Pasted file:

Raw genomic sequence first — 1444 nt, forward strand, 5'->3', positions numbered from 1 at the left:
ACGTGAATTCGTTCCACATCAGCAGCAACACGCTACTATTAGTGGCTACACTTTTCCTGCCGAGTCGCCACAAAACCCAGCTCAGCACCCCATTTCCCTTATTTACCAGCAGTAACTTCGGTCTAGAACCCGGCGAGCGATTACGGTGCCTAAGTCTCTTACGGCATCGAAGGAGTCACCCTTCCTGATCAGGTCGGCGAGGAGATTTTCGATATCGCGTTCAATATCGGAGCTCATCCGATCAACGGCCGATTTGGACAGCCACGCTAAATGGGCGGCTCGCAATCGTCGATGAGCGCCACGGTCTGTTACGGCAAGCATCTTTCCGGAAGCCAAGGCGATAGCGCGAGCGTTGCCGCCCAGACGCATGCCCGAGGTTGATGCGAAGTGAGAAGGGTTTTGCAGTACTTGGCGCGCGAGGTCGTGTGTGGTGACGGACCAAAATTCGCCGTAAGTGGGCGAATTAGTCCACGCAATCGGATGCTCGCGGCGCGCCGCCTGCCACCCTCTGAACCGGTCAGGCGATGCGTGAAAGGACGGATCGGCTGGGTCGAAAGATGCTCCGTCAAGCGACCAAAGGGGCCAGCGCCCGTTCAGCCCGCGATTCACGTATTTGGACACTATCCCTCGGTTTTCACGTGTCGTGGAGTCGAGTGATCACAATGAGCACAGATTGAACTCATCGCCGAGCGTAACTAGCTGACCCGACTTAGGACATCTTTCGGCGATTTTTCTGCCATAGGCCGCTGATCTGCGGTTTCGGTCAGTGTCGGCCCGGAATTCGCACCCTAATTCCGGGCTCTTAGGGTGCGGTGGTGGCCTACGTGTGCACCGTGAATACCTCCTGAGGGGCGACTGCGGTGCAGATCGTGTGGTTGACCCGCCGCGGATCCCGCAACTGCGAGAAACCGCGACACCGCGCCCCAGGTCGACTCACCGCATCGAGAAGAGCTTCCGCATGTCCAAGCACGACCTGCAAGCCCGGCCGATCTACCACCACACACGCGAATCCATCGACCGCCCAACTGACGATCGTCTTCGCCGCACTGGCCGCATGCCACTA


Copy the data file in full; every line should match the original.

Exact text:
Raw genomic sequence first — 1444 nt, forward strand, 5'->3', positions numbered from 1 at the left:
ACGTGAATTCGTTCCACATCAGCAGCAACACGCTACTATTAGTGGCTACACTTTTCCTGCCGAGTCGCCACAAAACCCAGCTCAGCACCCCATTTCCCTTATTTACCAGCAGTAACTTCGGTCTAGAACCCGGCGAGCGATTACGGTGCCTAAGTCTCTTACGGCATCGAAGGAGTCACCCTTCCTGATCAGGTCGGCGAGGAGATTTTCGATATCGCGTTCAATATCGGAGCTCATCCGATCAACGGCCGATTTGGACAGCCACGCTAAATGGGCGGCTCGCAATCGTCGATGAGCGCCACGGTCTGTTACGGCAAGCATCTTTCCGGAAGCCAAGGCGATAGCGCGAGCGTTGCCGCCCAGACGCATGCCCGAGGTTGATGCGAAGTGAGAAGGGTTTTGCAGTACTTGGCGCGCGAGGTCGTGTGTGGTGACGGACCAAAATTCGCCGTAAGTGGGCGAATTAGTCCACGCAATCGGATGCTCGCGGCGCGCCGCCTGCCACCCTCTGAACCGGTCAGGCGATGCGTGAAAGGACGGATCGGCTGGGTCGAAAGATGCTCCGTCAAGCGACCAAAGGGGCCAGCGCCCGTTCAGCCCGCGATTCACGTATTTGGACACTATCCCTCGGTTTTCACGTGTCGTGGAGTCGAGTGATCACAATGAGCACAGATTGAACTCATCGCCGAGCGTAACTAGCTGACCCGACTTAGGACATCTTTCGGCGATTTTTCTGCCATAGGCCGCTGATCTGCGGTTTCGGTCAGTGTCGGCCCGGAATTCGCACCCTAATTCCGGGCTCTTAGGGTGCGGTGGTGGCCTACGTGTGCACCGTGAATACCTCCTGAGGGGCGACTGCGGTGCAGATCGTGTGGTTGACCCGCCGCGGATCCCGCAACTGCGAGAAACCGCGACACCGCGCCCCAGGTCGACTCACCGCATCGAGAAGAGCTTCCGCATGTCCAAGCACGACCTGCAAGCCCGGCCGATCTACCACCACACACGCGAATCCATCGACCGCCCAACTGACGATCGTCTTCGCCGCACTGGCCGCATGCCACTA